“I only got five hours of sleep last night!”
“That’s nothing, I only got three.”
We’ve all had this conversation with one of our friends or classmates. College students feel the need to compete with their peers over who has gotten less sleep, who is eating a worse diet and who has the most homework. Working yourself down to the bone and focusing more on school and work than on your physical and mental health is becoming the norm.
Hustle culture is the phenomenon of people, particularly young people, feeling they need to work as hard as they possibly can. It may include staying up until sunrise to complete assignments, regularly using caffeine as a replacement for sleep, never taking days off or overloading your schedule to stand out from the crowd. Some young people even report feeling guilty when they do not work themselves as hard as they believe they should.
It’s no surprise so many young people are experiencing record-high levels of stress and anxiety. In 2019, Generation Z was reported to be the most anxious generation, with 54% reporting feeling stressed at least once between the months of April and May, by the Wall Street Journal — and that was before the pandemic.
Who can blame us? Since the beginning of our schooling, we are taught “grinding” is just good work ethic. Many students take several AP or Honors classes so they can get into college, then they have to exert themselves nonstop in college to get a good job (not to mention having to work while in college to pay the tuition).
During the COVID-19 pandemic, many people went through some type of traumatic experience. Not only were we expected to keep working, but we were being told this was actually the perfect time to get things done. Write a book. Learn a new language. No days off!
Even now, many of us may still be going through a difficult time. We are expected to brush ourselves off and get back to work. This is the message many universities across the country sent when they suddenly transitioned to virtual learning while expecting the same amount of productivity from their students and faculty.
Teri Pipe, founder of the Center for Mindfulness, Compassion and Resilience at ASU, says the University values innovation and wanting to make a positive impact on society. She said these are good values to have, unless they are taken to an extreme where individuals forget to focus on themselves. She noted the pandemic has exacerbated this trend of working ourselves into overdrive; however, hustle culture has been an issue even before COVID-19.
This brings up the question: Is all of this hard work healthy?
The term toxic productivity refers to an unhealthy obsession with productivity, a habit Pipe called "dangerous to ourselves or to others" while also feeling like one can never get enough done, leading to a vicious cycle of overworking oneself.
The only difference between hustle culture and toxic productivity is scale. Toxic productivity is an issue on a more personal level, while hustle culture is more of a wide-scale phenomena, with an emphasis on normalizing the latter.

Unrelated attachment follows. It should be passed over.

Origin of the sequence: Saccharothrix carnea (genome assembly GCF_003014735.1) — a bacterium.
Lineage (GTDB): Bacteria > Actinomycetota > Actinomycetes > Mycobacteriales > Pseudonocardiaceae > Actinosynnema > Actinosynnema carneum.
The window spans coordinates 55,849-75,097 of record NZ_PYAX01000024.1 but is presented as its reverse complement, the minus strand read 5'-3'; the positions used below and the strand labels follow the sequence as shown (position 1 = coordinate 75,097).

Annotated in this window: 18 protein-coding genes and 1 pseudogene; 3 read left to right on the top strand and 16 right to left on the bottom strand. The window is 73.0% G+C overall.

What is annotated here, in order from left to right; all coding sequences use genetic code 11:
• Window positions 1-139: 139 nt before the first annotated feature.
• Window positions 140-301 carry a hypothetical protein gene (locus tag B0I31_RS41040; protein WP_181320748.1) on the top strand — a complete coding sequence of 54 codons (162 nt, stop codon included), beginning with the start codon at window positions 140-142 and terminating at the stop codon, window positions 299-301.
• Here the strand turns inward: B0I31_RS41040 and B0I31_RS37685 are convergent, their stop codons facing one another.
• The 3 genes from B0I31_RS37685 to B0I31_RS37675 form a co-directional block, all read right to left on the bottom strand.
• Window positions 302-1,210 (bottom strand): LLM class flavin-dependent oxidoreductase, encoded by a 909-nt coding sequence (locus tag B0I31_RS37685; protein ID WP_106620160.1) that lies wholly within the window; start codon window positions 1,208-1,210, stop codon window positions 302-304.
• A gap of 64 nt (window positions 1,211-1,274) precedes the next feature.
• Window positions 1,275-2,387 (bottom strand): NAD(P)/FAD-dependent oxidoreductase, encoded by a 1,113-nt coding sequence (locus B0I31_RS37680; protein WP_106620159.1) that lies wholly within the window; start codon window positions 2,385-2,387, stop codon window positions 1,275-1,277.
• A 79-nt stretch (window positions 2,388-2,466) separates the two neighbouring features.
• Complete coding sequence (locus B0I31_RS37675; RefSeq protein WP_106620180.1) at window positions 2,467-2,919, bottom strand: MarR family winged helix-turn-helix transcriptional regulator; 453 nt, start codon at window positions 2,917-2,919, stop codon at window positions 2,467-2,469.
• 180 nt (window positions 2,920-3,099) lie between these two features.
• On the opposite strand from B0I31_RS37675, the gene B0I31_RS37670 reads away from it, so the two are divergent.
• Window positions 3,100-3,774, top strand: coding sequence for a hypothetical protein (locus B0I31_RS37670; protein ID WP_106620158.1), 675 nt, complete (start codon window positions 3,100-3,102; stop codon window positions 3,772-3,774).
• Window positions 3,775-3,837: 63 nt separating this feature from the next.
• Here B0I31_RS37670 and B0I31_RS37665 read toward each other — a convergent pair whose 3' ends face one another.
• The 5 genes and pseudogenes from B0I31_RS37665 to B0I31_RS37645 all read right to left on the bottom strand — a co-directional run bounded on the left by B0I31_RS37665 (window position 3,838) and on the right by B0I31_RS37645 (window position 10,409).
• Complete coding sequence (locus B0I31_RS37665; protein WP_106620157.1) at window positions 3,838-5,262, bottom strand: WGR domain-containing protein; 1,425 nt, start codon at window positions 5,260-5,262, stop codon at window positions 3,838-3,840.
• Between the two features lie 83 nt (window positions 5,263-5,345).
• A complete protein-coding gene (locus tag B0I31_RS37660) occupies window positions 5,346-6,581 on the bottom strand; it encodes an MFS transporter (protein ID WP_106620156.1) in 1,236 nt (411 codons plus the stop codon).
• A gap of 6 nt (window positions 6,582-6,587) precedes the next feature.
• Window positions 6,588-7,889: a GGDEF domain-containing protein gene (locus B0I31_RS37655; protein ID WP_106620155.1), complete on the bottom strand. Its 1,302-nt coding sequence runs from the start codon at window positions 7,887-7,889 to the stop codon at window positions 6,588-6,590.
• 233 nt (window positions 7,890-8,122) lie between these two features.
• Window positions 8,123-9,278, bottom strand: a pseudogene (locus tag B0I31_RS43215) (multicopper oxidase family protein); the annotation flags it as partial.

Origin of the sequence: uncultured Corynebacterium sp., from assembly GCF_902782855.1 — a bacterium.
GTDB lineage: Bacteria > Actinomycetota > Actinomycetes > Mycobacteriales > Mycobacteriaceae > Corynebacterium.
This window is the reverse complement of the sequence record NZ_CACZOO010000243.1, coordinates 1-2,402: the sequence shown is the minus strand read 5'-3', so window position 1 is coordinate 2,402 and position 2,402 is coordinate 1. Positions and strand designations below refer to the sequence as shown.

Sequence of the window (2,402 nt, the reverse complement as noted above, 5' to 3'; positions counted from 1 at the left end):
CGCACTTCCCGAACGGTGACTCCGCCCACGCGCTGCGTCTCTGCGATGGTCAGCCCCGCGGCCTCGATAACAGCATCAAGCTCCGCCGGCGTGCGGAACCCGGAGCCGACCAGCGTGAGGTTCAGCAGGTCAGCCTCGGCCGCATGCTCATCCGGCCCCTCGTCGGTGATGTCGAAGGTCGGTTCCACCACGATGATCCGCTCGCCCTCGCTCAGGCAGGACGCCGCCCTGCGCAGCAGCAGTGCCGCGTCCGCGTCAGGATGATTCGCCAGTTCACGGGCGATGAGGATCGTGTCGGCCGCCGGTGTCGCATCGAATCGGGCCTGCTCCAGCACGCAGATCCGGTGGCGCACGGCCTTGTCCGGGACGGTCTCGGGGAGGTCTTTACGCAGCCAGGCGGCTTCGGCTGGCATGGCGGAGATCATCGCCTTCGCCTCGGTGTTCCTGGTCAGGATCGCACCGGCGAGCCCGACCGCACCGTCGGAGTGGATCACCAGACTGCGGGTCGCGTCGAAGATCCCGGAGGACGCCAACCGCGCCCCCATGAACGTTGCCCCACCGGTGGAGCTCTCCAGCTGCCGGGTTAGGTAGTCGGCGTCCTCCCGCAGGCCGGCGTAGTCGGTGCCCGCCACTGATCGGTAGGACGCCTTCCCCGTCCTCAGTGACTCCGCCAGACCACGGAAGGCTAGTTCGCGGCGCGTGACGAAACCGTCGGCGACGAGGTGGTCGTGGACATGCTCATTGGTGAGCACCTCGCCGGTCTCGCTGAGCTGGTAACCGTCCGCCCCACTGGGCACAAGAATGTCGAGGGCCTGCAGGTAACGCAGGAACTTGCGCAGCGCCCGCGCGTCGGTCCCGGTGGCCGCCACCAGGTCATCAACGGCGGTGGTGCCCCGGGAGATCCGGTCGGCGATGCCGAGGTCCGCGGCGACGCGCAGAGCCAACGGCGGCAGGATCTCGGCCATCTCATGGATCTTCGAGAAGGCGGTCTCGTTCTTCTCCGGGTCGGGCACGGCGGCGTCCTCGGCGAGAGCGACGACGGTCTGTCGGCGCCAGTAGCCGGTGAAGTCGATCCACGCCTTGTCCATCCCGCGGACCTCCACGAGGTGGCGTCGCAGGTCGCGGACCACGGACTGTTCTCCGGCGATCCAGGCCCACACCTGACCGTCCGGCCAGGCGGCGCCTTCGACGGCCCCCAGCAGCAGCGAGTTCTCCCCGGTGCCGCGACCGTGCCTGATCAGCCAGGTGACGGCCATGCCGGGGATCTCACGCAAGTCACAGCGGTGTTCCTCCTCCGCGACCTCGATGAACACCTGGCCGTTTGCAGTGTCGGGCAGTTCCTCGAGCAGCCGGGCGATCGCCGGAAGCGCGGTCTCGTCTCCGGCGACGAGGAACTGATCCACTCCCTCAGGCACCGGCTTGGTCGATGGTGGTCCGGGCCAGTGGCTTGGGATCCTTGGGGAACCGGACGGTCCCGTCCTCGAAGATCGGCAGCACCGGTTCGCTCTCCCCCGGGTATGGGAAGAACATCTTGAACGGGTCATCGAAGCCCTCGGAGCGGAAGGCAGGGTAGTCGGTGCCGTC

Even when it is time to relax, many students feel they are unable to rest. They feel a need to be doing something, and this can lead to feelings of guilt when one decides they need to take a break. This cycle can consequentially invoke anxiety or insomnia. Several students take melatonin to help with sleep, but it can get worse. Students can develop unhealthy habits such as drinking, drug use or smoking. Some even report taking drugs like Adderall when they need to complete a large amount of work.
Going virtual has made this issue even more rampant. Since we are all online, we feel we need to constantly be available. The line between work and leisure has become nonexistent, and people feel as if they cannot escape anymore because their workplace is now in the comfort of their home.
"There are a lot of roles that (students) are playing, and now the lines between these roles have been blurred," Pipe said. "I have students who are parents, but at the same time, they're trying to work or be a student."
"Be conscious of what is creating your stress," Pipe adds. "And then examine your expectations and think about if they're realistic or not. Stress often comes from expectations that aren't being met. Talk to yourself like you would your best friend."
Set boundaries for yourself to ensure you have enough time in your schedule to exercise, eat and sleep. Aim to get at least seven hours of sleep, eat adequate portions every day, don't answer emails related to school or work on the weekend and turn off your phone two hours before bed.
Pipe ended by stating students who are struggling with their mental health are not alone. Students who feel they are having trouble managing their stress levels can reach out to the resources available on campus.
Editor’s note: The opinions presented in this column are the author’s and do not imply any endorsement from The State Press or its editors.
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Haley Tenore is the editor of the State Press Opinion Desk. Tenore is also a digital reporter for Cronkite News and a co-president of the Accessibility Coalition. This is her fourth semester on the opinion desk and second semester as editor.